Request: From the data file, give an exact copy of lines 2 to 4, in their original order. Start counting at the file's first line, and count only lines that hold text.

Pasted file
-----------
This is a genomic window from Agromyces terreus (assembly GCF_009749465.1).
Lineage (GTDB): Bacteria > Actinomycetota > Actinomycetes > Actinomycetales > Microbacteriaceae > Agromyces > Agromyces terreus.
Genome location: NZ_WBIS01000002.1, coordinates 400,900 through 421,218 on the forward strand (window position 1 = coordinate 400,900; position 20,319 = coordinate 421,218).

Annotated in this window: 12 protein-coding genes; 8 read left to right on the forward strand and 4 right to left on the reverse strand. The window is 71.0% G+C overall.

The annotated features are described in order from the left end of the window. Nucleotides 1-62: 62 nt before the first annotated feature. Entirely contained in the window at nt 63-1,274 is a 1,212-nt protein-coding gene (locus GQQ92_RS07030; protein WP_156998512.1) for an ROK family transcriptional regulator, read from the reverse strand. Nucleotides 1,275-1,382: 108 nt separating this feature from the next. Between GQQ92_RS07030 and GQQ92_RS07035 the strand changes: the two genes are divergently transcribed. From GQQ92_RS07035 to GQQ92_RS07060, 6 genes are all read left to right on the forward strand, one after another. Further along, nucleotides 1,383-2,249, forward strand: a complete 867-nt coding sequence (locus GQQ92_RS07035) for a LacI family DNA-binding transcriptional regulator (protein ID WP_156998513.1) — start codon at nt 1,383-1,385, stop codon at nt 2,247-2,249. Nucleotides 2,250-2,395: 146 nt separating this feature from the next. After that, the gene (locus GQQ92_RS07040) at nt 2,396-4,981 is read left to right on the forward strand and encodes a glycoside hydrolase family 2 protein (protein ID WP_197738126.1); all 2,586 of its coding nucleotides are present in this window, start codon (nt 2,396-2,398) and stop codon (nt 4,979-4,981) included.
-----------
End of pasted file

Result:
Lineage (GTDB): Bacteria > Actinomycetota > Actinomycetes > Actinomycetales > Microbacteriaceae > Agromyces > Agromyces terreus.
Genome location: NZ_WBIS01000002.1, coordinates 400,900 through 421,218 on the forward strand (window position 1 = coordinate 400,900; position 20,319 = coordinate 421,218).

Annotated in this window: 12 protein-coding genes; 8 read left to right on the forward strand and 4 right to left on the reverse strand. The window is 71.0% G+C overall.